UPDATE: The Mets confirmed that Harvey will try to rehab his injury for now, but GM Sandy Alderson said Tommy John could still be a possibility in a few months.
Sandy Alderson says "there will be no surgery immediately." Throwing program of 6 to 8 weeks and see how elbow responds. #mets
— Adam Rubin (@AdamRubinESPN) September 17, 2013
Sandy Alderson says 2015 should not be impacted, even if it ultimately is determined two months down the road Tommy John surgery is required — Adam Rubin (@AdamRubinESPN) September 17, 2013
Check out Adam Rubin of ESPN New York's Twitter feed for more tidbits from Tuesday's press conference.
ORIGINAL POST: The New York Mets are expected to announce Tuesday what injured ace Matt Harvey will do about the partially torn UCL in his right elbow. But CBS Sports' Jon Heyman has apparently beaten them to it. He is reporting that Harvey won't have surgery, but instead will attempt to rehab the injury.
The diagnosis apparently was positive enough that Harvey is expected to try rehab for now, then begin a throwing program in 1-2 months. Surgery remains a possibility, depending on how the rehab and throwing go.
Given the timing of Harvey's injury, he does have the flexibility to attempt a rehab program before ultimately opting for surgery. Whether he had Tommy John surgery today or Dec. 1, Harvey would be lost until the start of the 2015 season. But rehab brings with it the risk of Harvey thinking he's OK, starting to pitch next season, then fully tearing his UCL in, say, May or June. That would then set back the timetable another year.announced late last month, ending a breakout season for the new Mets ace, in which he became one of the most dominant pitchers in the game. He threw 178.1 innings with a 2.27 ERA and 191 strikeouts, the fourth most in baseball at the time of his injury. Harvey started the All-Star Game for the National League and was a Cy Young candidate despite playing for the less-than-stellar Mets.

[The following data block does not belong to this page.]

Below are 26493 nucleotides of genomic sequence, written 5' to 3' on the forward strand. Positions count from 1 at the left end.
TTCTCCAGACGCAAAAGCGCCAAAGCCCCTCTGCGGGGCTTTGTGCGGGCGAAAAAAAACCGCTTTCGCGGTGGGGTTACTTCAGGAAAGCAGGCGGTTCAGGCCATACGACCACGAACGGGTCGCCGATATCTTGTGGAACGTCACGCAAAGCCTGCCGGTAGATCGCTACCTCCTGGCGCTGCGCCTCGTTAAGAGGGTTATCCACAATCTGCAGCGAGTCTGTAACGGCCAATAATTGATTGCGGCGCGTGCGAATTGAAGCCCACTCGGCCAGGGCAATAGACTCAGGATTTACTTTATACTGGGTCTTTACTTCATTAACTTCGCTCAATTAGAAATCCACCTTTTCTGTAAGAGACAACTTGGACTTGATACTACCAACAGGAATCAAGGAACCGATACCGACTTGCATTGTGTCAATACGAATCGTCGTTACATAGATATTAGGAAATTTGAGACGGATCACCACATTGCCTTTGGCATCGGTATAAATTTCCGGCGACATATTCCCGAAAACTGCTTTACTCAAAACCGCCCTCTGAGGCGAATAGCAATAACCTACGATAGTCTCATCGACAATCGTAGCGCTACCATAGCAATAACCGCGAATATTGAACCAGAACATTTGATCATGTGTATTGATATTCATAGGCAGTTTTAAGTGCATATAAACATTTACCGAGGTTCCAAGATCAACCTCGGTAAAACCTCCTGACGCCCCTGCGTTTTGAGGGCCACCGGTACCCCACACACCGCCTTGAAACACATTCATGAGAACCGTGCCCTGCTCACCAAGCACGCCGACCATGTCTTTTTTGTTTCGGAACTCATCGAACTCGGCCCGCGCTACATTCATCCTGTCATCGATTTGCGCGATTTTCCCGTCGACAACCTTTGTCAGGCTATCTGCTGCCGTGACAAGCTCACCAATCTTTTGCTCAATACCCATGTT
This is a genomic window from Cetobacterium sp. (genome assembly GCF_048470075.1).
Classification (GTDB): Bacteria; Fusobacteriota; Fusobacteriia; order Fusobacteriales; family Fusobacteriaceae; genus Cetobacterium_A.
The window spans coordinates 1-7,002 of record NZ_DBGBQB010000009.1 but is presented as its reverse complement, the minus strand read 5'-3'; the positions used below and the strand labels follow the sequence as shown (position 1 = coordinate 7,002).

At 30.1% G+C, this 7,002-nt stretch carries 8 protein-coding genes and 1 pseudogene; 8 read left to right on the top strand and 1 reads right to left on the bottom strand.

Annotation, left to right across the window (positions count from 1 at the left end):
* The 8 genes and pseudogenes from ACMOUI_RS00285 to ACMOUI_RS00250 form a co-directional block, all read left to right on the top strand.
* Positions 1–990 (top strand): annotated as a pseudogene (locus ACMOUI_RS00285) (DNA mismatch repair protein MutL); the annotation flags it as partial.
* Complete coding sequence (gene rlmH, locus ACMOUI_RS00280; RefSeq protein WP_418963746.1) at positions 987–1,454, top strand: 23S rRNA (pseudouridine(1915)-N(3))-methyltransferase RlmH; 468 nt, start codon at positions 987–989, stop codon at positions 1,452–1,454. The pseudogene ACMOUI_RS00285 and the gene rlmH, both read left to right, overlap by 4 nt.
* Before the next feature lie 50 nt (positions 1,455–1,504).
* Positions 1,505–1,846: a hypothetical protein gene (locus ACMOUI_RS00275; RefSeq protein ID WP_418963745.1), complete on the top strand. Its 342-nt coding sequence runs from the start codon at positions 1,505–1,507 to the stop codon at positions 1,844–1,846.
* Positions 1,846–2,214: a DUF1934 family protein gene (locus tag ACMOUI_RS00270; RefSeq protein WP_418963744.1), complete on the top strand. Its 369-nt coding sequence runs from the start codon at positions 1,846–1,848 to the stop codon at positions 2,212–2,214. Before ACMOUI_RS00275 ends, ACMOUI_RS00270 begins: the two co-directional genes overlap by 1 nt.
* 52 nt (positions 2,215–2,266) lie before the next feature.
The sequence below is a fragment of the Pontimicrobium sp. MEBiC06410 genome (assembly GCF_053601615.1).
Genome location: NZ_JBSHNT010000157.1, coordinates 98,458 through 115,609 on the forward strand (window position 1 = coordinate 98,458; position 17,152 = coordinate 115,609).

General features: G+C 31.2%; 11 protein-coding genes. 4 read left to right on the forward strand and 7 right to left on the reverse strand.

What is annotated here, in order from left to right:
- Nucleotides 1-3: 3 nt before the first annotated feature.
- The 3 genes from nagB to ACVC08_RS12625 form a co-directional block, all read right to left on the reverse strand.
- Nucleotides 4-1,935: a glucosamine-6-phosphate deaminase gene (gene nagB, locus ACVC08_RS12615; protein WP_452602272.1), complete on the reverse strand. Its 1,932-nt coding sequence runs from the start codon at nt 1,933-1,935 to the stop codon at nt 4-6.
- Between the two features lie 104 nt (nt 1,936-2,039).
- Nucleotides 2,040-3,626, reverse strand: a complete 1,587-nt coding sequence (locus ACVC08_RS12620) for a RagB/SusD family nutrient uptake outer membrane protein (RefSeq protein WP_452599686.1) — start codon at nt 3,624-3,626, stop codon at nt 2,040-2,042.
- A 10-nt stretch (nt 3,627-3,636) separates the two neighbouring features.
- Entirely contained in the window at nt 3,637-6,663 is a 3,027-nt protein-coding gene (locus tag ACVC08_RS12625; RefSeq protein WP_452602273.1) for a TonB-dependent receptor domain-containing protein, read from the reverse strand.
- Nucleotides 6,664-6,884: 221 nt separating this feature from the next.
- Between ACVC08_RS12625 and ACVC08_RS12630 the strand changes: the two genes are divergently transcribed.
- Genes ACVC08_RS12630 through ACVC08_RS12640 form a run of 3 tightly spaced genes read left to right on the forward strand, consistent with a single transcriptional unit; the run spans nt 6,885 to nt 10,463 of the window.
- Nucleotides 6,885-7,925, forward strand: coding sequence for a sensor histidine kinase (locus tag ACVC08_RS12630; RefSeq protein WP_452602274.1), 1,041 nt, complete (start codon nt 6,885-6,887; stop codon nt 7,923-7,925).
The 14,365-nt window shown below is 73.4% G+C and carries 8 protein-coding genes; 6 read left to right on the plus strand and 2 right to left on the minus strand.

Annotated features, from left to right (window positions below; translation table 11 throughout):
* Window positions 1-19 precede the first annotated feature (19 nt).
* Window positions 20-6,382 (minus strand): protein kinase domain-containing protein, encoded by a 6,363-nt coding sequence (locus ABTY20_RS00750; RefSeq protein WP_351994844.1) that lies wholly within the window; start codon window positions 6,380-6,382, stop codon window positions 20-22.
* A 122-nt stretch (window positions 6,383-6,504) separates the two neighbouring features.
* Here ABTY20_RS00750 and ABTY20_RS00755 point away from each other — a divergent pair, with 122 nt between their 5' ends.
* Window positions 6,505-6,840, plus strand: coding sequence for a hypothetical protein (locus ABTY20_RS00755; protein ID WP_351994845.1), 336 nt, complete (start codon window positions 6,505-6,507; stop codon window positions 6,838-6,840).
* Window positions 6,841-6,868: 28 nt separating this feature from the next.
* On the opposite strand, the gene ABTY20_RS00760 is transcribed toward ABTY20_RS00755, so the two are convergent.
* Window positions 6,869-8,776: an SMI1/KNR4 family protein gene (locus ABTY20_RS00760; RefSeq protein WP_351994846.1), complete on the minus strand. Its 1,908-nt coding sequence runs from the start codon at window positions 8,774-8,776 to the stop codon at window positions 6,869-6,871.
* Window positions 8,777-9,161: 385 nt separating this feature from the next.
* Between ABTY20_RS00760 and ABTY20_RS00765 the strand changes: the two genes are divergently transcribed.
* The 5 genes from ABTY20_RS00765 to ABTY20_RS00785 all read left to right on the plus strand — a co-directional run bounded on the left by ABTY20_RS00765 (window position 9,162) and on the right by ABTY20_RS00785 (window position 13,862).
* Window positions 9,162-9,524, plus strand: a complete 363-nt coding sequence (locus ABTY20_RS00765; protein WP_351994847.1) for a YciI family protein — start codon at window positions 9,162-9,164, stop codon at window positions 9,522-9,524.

The team said Harvey would ultimately make the call (with doctors' input, of course) about what to do. Through one door was Tommy John surgery, a virtual guarantee that he'd be OK, he'd just have to skip a season first. Through the other door: The riskier rehab program.
Dodgers pitcher Chad Billingsley tried what Harvey is reportedly trying after a UCL injury last season. After a couple of starts in the 2013 season, Billingsley needed Tommy John surgery. But Adam Wainwright, on the other hand, rehabbed a partial UCL tear and lasted another five seasons before needing surgery.
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